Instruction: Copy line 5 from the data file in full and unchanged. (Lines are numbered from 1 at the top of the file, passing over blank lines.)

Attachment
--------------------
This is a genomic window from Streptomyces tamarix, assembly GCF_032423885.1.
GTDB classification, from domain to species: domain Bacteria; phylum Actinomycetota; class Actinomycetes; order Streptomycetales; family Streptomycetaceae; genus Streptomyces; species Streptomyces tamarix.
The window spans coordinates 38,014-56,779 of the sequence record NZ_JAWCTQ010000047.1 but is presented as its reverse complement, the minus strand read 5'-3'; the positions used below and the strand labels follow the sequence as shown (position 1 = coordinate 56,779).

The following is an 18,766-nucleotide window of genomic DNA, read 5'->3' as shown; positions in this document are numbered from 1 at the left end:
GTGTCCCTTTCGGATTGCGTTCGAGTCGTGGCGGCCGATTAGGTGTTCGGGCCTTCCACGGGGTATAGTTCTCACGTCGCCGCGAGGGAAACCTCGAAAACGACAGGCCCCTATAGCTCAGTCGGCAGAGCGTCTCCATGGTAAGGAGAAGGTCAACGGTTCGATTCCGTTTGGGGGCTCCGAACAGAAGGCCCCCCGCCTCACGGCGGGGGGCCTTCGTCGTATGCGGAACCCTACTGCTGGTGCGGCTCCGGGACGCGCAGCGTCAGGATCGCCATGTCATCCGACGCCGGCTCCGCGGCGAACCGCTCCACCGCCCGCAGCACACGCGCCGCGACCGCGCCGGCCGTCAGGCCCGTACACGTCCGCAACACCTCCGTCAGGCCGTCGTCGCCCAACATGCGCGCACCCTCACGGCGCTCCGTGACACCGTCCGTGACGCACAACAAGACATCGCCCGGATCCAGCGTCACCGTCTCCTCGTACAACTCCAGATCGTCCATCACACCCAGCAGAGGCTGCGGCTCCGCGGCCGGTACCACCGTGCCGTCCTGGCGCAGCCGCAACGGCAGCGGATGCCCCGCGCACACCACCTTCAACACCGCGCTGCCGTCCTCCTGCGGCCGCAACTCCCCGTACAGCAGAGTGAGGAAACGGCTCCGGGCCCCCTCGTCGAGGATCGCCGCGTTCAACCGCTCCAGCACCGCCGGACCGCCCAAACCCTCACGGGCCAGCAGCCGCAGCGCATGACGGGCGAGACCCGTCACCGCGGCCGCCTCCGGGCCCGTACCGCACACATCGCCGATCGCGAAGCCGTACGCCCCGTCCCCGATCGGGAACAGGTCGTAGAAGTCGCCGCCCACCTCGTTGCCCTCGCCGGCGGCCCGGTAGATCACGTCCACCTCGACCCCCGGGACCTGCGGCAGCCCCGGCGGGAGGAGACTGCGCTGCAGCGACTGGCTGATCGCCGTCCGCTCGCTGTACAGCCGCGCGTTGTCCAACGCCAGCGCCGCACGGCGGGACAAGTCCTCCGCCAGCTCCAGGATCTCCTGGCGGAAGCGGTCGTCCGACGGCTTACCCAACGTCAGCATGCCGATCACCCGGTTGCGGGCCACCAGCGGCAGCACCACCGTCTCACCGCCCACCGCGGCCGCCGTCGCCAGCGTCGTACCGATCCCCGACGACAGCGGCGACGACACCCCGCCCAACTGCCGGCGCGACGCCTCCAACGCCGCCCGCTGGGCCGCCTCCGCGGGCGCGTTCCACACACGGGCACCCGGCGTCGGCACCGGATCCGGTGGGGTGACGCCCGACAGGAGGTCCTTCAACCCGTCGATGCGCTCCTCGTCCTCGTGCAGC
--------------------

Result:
GTGTCCCTTTCGGATTGCGTTCGAGTCGTGGCGGCCGATTAGGTGTTCGGGCCTTCCACGGGGTATAGTTCTCACGTCGCCGCGAGGGAAACCTCGAAAACGACAGGCCCCTATAGCTCAGTCGGCAGAGCGTCTCCATGGTAAGGAGAAGGTCAACGGTTCGATTCCGTTTGGGGGCTCCGAACAGAAGGCCCCCCGCCTCACGGCGGGGGGCCTTCGTCGTATGCGGAACCCTACTGCTGGTGCGGCTCCGGGACGCGCAGCGTCAGGATCGCCATGTCATCCGACGCCGGCTCCGCGGCGAACCGCTCCACCGCCCGCAGCACACGCGCCGCGACCGCGCCGGCCGTCAGGCCCGTACACGTCCGCAACACCTCCGTCAGGCCGTCGTCGCCCAACATGCGCGCACCCTCACGGCGCTCCGTGACACCGTCCGTGACGCACAACAAGACATCGCCCGGATCCAGCGTCACCGTCTCCTCGTACAACTCCAGATCGTCCATCACACCCAGCAGAGGCTGCGGCTCCGCGGCCGGTACCACCGTGCCGTCCTGGCGCAGCCGCAACGGCAGCGGATGCCCCGCGCACACCACCTTCAACACCGCGCTGCCGTCCTCCTGCGGCCGCAACTCCCCGTACAGCAGAGTGAGGAAACGGCTCCGGGCCCCCTCGTCGAGGATCGCCGCGTTCAACCGCTCCAGCACCGCCGGACCGCCCAAACCCTCACGGGCCAGCAGCCGCAGCGCATGACGGGCGAGACCCGTCACCGCGGCCGCCTCCGGGCCCGTACCGCACACATCGCCGATCGCGAAGCCGTACGCCCCGTCCCCGATCGGGAACAGGTCGTAGAAGTCGCCGCCCACCTCGTTGCCCTCGCCGGCGGCCCGGTAGATCACGTCCACCTCGACCCCCGGGACCTGCGGCAGCCCCGGCGGGAGGAGACTGCGCTGCAGCGACTGGCTGATCGCCGTCCGCTCGCTGTACAGCCGCGCGTTGTCCAACGCCAGCGCCGCACGGCGGGACAAGTCCTCCGCCAGCTCCAGGATCTCCTGGCGGAAGCGGTCGTCCGACGGCTTACCCAACGTCAGCATGCCGATCACCCGGTTGCGGGCCACCAGCGGCAGCACCACCGTCTCACCGCCCACCGCGGCCGCCGTCGCCAGCGTCGTACCGATCCCCGACGACAGCGGCGACGACACCCCGCCCAACTGCCGGCGCGACGCCTCCAACGCCGCCCGCTGGGCCGCCTCCGCGGGCGCGTTCCACACACGGGCACCCGGCGTCGGCACCGGATCCGGTGGGGTGACGCCCGACAGGAGGTCCTTCAACCCGTCGATGCGCTCCTCGTCCTCGTGCAGC